Article by Christopher Ingraham, Washington Post via Toronto Star
Recreational marijuana use is now legal in eight states plus the District of Columbia, giving public health researchers more leeway than ever to investigate some of the foundational underpinnings of cannabis culture: How much weed is in a joint? What happens to your brain when you get high?
And now: Are chronic marijuana users really more relaxed than everyone else?
You might be surprised to learn that the research to date on this question is mixed. One recent study found that while low doses of THC (the active chemical compound in pot) helped people cope with stressful situations, moderate to higher doses actually made people stress out even more.
But that particular study simply measured the effects of a single dose of THC — what about the effects of repeated heavy cannabis use?
Enter new research from Washington State University, recently published in the journal Psychopharmacology. The study recruited two groups of 40 people: One group had used marijuana nearly every day for at least a year, and the other comprised people who weren’t marijuana users.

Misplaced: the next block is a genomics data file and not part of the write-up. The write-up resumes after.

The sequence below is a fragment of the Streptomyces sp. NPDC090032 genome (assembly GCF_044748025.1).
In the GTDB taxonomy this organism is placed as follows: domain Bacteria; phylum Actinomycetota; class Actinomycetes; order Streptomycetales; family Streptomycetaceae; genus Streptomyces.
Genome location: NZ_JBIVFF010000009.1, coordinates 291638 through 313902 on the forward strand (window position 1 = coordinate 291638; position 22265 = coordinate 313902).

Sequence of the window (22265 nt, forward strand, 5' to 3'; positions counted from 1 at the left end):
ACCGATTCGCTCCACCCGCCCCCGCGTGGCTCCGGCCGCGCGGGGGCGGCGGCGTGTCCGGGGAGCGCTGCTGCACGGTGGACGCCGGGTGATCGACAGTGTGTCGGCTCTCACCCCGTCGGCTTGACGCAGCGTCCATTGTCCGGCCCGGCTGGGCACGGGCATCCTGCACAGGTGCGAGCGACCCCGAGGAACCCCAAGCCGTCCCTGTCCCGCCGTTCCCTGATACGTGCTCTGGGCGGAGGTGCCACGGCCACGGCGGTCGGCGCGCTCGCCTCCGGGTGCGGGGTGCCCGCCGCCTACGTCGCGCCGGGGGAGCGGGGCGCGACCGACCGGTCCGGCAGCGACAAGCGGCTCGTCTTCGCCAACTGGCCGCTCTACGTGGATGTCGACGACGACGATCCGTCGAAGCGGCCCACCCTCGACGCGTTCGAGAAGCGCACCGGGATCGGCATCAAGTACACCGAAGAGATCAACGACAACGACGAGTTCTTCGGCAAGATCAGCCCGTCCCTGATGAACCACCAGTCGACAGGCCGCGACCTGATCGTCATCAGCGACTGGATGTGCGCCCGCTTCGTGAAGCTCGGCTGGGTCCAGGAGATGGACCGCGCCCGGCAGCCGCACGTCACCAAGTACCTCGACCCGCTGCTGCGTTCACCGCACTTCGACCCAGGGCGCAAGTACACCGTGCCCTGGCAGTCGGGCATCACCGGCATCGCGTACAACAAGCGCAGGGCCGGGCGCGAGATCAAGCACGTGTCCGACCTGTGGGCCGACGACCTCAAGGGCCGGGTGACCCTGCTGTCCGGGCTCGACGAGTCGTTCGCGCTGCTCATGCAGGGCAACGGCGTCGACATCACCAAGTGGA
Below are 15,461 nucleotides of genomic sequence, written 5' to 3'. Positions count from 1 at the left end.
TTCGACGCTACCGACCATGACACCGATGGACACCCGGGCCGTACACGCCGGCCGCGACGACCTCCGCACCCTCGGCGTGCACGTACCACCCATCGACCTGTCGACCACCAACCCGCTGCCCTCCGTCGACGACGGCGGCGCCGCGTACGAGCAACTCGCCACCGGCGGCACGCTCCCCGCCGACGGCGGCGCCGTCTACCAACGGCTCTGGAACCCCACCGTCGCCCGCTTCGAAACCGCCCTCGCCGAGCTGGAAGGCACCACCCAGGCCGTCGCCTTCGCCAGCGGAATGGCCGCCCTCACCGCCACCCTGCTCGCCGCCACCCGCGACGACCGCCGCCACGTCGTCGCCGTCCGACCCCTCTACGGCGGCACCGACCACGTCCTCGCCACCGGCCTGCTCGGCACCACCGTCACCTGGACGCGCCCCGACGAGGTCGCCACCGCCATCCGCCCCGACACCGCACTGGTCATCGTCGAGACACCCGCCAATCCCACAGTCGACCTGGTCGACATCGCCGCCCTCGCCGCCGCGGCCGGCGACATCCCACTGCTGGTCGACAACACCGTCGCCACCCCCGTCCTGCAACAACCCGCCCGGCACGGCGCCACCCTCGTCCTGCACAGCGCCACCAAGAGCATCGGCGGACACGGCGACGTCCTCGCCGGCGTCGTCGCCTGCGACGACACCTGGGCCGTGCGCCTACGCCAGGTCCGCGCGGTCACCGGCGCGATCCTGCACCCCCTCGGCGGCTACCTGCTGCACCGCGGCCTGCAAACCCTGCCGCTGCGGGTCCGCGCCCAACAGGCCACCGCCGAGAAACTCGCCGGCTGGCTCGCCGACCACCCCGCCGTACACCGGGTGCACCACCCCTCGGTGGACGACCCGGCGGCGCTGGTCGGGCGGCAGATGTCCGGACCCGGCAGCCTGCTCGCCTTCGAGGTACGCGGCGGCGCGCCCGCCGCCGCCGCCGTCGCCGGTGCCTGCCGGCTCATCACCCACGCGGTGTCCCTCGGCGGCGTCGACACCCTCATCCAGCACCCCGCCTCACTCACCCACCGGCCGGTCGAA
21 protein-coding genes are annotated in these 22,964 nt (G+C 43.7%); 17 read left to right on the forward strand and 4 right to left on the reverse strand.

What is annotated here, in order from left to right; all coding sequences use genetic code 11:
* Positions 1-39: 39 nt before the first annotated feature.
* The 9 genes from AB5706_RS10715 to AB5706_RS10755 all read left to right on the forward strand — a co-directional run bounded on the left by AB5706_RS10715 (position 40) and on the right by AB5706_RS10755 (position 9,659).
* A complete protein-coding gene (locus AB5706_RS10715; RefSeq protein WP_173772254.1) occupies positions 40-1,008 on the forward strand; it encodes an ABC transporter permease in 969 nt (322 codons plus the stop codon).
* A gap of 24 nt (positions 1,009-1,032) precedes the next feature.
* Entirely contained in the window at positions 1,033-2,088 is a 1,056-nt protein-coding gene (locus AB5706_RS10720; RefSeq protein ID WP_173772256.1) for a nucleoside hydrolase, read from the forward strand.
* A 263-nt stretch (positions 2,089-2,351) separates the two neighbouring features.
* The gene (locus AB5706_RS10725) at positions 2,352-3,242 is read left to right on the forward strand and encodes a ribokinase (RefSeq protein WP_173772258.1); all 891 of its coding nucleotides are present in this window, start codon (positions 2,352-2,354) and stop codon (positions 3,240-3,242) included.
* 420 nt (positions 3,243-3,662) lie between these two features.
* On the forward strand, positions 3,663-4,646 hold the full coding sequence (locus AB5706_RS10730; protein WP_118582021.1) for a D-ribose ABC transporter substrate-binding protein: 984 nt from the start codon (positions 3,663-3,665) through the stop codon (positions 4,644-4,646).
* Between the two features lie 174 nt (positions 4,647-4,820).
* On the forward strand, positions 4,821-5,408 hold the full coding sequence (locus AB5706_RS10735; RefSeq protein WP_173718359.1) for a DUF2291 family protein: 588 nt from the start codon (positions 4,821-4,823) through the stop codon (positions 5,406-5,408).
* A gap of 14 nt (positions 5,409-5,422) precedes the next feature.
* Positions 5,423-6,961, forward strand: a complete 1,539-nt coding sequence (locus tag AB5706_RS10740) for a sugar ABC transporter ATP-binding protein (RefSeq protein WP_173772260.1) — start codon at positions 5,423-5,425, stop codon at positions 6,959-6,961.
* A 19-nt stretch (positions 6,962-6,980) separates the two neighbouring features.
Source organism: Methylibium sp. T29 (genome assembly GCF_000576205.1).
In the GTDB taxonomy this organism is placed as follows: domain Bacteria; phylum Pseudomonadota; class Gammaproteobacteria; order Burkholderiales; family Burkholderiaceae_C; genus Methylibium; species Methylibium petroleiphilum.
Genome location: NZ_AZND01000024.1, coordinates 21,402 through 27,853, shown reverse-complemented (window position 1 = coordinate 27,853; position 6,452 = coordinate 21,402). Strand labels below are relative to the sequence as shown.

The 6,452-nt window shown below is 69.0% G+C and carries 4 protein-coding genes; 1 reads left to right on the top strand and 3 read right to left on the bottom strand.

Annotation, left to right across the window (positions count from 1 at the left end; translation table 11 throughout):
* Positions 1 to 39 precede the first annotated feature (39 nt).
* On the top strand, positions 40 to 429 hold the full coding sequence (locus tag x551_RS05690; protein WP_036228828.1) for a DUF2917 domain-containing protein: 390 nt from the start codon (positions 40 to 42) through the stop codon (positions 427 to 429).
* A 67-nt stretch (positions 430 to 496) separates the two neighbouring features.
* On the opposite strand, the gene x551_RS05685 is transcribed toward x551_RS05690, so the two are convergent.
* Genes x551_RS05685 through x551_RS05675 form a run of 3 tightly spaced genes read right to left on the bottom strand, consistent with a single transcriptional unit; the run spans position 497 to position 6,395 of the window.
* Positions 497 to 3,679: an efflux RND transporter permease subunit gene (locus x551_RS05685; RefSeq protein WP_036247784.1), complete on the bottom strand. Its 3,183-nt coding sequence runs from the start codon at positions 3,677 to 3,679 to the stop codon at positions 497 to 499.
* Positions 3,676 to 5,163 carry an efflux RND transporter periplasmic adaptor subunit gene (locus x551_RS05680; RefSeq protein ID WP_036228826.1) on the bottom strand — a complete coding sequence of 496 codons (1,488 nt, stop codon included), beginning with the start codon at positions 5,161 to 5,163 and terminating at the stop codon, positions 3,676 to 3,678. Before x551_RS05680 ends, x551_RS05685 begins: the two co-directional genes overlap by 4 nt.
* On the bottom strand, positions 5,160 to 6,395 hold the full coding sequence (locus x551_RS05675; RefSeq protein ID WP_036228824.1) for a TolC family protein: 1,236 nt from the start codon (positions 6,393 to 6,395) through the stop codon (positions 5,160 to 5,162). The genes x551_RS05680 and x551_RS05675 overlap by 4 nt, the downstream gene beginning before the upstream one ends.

Half of each group, users and non-users, was subject to a particularly anxiety-inducing laboratory test commonly used to measure stress responses: They had to dunk their hands in a container of cold water for anywhere from 45 to 90 seconds, and then count backward from 2,043 by 17, getting reprimanded by lab workers whenever they got a number wrong.
As if that weren’t bad enough, they were also shown a live video feed of their faces as they attempted to count.